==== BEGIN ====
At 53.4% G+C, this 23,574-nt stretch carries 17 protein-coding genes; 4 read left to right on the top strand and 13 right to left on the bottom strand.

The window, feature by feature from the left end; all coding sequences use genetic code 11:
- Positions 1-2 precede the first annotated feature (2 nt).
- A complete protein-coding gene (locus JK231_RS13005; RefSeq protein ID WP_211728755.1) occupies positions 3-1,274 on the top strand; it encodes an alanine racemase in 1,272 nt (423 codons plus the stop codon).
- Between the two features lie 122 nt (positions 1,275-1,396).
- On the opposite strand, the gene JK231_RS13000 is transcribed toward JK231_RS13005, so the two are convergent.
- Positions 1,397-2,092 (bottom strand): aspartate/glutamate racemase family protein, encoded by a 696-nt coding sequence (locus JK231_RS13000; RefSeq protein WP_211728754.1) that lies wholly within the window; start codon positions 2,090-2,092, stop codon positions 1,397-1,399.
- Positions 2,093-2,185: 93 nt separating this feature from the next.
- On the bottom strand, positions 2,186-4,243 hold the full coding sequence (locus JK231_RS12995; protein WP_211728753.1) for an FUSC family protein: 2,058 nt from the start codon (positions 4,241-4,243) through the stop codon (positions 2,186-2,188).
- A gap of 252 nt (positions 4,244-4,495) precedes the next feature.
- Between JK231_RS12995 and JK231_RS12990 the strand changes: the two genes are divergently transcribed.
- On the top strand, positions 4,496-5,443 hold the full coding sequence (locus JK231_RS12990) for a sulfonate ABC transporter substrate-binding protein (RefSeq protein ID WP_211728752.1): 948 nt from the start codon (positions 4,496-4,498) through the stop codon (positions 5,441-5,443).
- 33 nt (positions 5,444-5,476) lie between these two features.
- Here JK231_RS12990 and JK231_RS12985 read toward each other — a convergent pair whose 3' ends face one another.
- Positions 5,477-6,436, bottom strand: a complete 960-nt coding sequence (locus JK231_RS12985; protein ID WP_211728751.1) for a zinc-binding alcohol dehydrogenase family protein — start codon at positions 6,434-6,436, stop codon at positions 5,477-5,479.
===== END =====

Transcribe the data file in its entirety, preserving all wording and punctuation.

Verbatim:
At 53.4% G+C, this 23,574-nt stretch carries 17 protein-coding genes; 4 read left to right on the top strand and 13 right to left on the bottom strand.

The window, feature by feature from the left end; all coding sequences use genetic code 11:
- Positions 1-2 precede the first annotated feature (2 nt).
- A complete protein-coding gene (locus JK231_RS13005; RefSeq protein ID WP_211728755.1) occupies positions 3-1,274 on the top strand; it encodes an alanine racemase in 1,272 nt (423 codons plus the stop codon).
- Between the two features lie 122 nt (positions 1,275-1,396).
- On the opposite strand, the gene JK231_RS13000 is transcribed toward JK231_RS13005, so the two are convergent.
- Positions 1,397-2,092 (bottom strand): aspartate/glutamate racemase family protein, encoded by a 696-nt coding sequence (locus JK231_RS13000; RefSeq protein WP_211728754.1) that lies wholly within the window; start codon positions 2,090-2,092, stop codon positions 1,397-1,399.
- Positions 2,093-2,185: 93 nt separating this feature from the next.
- On the bottom strand, positions 2,186-4,243 hold the full coding sequence (locus JK231_RS12995; protein WP_211728753.1) for an FUSC family protein: 2,058 nt from the start codon (positions 4,241-4,243) through the stop codon (positions 2,186-2,188).
- A gap of 252 nt (positions 4,244-4,495) precedes the next feature.
- Between JK231_RS12995 and JK231_RS12990 the strand changes: the two genes are divergently transcribed.
- On the top strand, positions 4,496-5,443 hold the full coding sequence (locus JK231_RS12990) for a sulfonate ABC transporter substrate-binding protein (RefSeq protein ID WP_211728752.1): 948 nt from the start codon (positions 4,496-4,498) through the stop codon (positions 5,441-5,443).
- 33 nt (positions 5,444-5,476) lie between these two features.
- Here JK231_RS12990 and JK231_RS12985 read toward each other — a convergent pair whose 3' ends face one another.
- Positions 5,477-6,436, bottom strand: a complete 960-nt coding sequence (locus JK231_RS12985; protein ID WP_211728751.1) for a zinc-binding alcohol dehydrogenase family protein — start codon at positions 6,434-6,436, stop codon at positions 5,477-5,479.